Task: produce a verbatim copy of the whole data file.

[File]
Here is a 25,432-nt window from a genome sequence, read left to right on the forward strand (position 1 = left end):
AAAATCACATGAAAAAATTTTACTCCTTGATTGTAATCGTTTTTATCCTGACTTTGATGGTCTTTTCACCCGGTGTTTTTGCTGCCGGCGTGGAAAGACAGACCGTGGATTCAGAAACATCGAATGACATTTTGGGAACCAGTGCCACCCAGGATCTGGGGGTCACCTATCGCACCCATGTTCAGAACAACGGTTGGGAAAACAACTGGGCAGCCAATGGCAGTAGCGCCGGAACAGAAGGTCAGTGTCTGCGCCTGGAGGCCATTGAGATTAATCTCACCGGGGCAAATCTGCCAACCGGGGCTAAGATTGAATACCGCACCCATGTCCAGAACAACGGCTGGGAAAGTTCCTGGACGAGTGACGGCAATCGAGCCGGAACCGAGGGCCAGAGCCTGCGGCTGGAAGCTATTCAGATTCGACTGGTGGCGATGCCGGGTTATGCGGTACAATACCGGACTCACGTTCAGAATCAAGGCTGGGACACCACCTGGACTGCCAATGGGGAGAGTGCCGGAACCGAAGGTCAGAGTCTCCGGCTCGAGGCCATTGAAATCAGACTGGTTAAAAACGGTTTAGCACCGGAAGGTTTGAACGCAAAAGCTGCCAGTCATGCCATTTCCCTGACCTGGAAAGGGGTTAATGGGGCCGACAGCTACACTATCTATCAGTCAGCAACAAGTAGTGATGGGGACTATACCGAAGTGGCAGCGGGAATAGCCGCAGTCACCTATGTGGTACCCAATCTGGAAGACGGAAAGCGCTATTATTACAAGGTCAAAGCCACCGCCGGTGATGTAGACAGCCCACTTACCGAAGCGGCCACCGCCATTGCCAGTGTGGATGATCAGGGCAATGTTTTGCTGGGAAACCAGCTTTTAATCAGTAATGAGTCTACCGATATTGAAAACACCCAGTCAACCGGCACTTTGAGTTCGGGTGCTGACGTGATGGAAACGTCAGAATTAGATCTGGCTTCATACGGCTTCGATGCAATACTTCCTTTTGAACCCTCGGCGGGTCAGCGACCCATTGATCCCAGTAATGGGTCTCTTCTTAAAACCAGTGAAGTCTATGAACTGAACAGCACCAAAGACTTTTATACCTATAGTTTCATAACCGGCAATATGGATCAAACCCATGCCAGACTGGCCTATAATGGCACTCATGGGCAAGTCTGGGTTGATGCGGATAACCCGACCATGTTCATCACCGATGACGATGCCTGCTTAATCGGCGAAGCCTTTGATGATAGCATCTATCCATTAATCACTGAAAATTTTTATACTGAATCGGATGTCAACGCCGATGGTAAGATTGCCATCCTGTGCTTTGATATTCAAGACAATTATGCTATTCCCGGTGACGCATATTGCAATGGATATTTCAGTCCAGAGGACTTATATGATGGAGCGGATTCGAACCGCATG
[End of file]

Here is a 25,432-nt window from a genome sequence, read left to right on the forward strand (position 1 = left end):
AAAATCACATGAAAAAATTTTACTCCTTGATTGTAATCGTTTTTATCCTGACTTTGATGGTCTTTTCACCCGGTGTTTTTGCTGCCGGCGTGGAAAGACAGACCGTGGATTCAGAAACATCGAATGACATTTTGGGAACCAGTGCCACCCAGGATCTGGGGGTCACCTATCGCACCCATGTTCAGAACAACGGTTGGGAAAACAACTGGGCAGCCAATGGCAGTAGCGCCGGAACAGAAGGTCAGTGTCTGCGCCTGGAGGCCATTGAGATTAATCTCACCGGGGCAAATCTGCCAACCGGGGCTAAGATTGAATACCGCACCCATGTCCAGAACAACGGCTGGGAAAGTTCCTGGACGAGTGACGGCAATCGAGCCGGAACCGAGGGCCAGAGCCTGCGGCTGGAAGCTATTCAGATTCGACTGGTGGCGATGCCGGGTTATGCGGTACAATACCGGACTCACGTTCAGAATCAAGGCTGGGACACCACCTGGACTGCCAATGGGGAGAGTGCCGGAACCGAAGGTCAGAGTCTCCGGCTCGAGGCCATTGAAATCAGACTGGTTAAAAACGGTTTAGCACCGGAAGGTTTGAACGCAAAAGCTGCCAGTCATGCCATTTCCCTGACCTGGAAAGGGGTTAATGGGGCCGACAGCTACACTATCTATCAGTCAGCAACAAGTAGTGATGGGGACTATACCGAAGTGGCAGCGGGAATAGCCGCAGTCACCTATGTGGTACCCAATCTGGAAGACGGAAAGCGCTATTATTACAAGGTCAAAGCCACCGCCGGTGATGTAGACAGCCCACTTACCGAAGCGGCCACCGCCATTGCCAGTGTGGATGATCAGGGCAATGTTTTGCTGGGAAACCAGCTTTTAATCAGTAATGAGTCTACCGATATTGAAAACACCCAGTCAACCGGCACTTTGAGTTCGGGTGCTGACGTGATGGAAACGTCAGAATTAGATCTGGCTTCATACGGCTTCGATGCAATACTTCCTTTTGAACCCTCGGCGGGTCAGCGACCCATTGATCCCAGTAATGGGTCTCTTCTTAAAACCAGTGAAGTCTATGAACTGAACAGCACCAAAGACTTTTATACCTATAGTTTCATAACCGGCAATATGGATCAAACCCATGCCAGACTGGCCTATAATGGCACTCATGGGCAAGTCTGGGTTGATGCGGATAACCCGACCATGTTCATCACCGATGACGATGCCTGCTTAATCGGCGAAGCCTTTGATGATAGCATCTATCCATTAATCACTGAAAATTTTTATACTGAATCGGATGTCAACGCCGATGGTAAGATTGCCATCCTGTGCTTTGATATTCAAGACAATTATGCTATTCCCGGTGACGCATATTGCAATGGATATTTCAGTCCAGAGGACTTATATGATGGAGCGGATTCGAACCGCATG